The term “quant trader” gets thrown around a lot these days. For any trader who has been in the industry for more than a decade, the adoption of the term is driven by survival. There’s a running joke in some HFT circles: these days, older traders would never get past HR using the same criteria by which junior traders are hired. Junior traders must be data scientists and traders.
This evolutionary change has been driven by three factors. The first is the adoption of data analytics technology by the wider economy. (1) The proliferation of data as a science has created a huge pool of humans with the potential to engage in quant trading.
While technologies like Python, R, and Scala have enabled the growth of a larger potential population of quant traders, (2) the financial markets have undergone a tectonic shift towards automated trading which has increased the demand for the very skills quant traders possess.
The final factor is (3) the growth of financial technologies which allow data scientists cum novice quant traders to automate trading strategies in a live market environment. These platforms are a recent development and while they aren’t trading with much capital in aggregate, these new sources of trade flow seem likely to disrupt some of the more commoditized quant trading strategies.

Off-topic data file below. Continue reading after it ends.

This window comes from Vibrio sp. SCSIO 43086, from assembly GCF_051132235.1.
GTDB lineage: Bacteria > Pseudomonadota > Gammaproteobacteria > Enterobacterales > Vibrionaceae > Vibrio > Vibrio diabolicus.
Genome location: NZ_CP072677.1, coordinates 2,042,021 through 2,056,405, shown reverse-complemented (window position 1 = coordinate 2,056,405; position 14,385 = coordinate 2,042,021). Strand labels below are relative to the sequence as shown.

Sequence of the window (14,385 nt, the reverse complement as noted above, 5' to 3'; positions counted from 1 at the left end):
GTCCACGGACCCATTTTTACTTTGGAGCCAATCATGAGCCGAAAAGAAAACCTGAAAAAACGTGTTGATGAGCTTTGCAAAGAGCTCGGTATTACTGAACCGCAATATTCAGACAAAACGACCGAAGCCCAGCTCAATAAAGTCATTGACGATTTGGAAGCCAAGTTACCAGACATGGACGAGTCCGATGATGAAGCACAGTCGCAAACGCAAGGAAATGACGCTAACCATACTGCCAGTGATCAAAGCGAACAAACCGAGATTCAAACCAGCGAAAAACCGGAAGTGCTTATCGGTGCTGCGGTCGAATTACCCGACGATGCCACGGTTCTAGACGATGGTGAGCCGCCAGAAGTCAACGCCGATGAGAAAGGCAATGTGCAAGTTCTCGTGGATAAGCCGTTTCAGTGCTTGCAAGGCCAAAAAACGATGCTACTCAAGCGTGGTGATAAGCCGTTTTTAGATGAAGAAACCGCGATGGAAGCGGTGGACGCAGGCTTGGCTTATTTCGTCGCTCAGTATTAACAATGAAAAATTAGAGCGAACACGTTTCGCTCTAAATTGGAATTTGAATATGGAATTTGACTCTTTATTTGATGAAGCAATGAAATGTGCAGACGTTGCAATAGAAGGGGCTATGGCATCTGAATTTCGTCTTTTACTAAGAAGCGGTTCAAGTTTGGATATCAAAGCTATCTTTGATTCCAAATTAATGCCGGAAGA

Far from being a homogenous group, however, the nature of a quant trader is profoundly path dependent: it matters greatly whether a quant trader:
- Became a quant before becoming a trader
- Became a trader before becoming a quant
Thus, “Quant trader” as a term is not a singular concept but a spectrum of people on their journey from one pole to the center. In the middle lies the pure quant trader, perfectly balanced between quant/trader tendencies and thus as glorious and rare as the mythical unicorn (not the VC variety, mind you).
How should we define these poles?
Traders want to make money, Quants want to describe the universe
These are obvious generalizations but serve as a useful mnemonic. Let us examine further as this distinction has important risk management implications.
- Who? Data Scientists, Computer Scientists, Physicists, Engineers, and other Academics
- What? Prize beauty, consistency of thought, unified theories
- When? Most likely to blow up because they let a strategy run too long (overconfidence in the model)
- Why? Driven by a desire to be perceived as smart, with wealth being a nice side effect
- Who? Business School grads, Liberal Arts majors, Armed Forces, all other sources
- What? Prize simplicity and PnL above all else; stylized facts can be inconsistent as that’s normal
- When? Most likely to blow up because they size a strategy too big (overconfidence in themselves)
- Why? Driven by a desire to be wealthy, with being perceived as smart being a nice side effect
Most quant traders lie somewhere between these two poles, but have a tendency to adhere closer to their original pole.
Because of this, we believe that in an institutional context, risk managers should try to balance the overall composition of a trading desk between the two poles.
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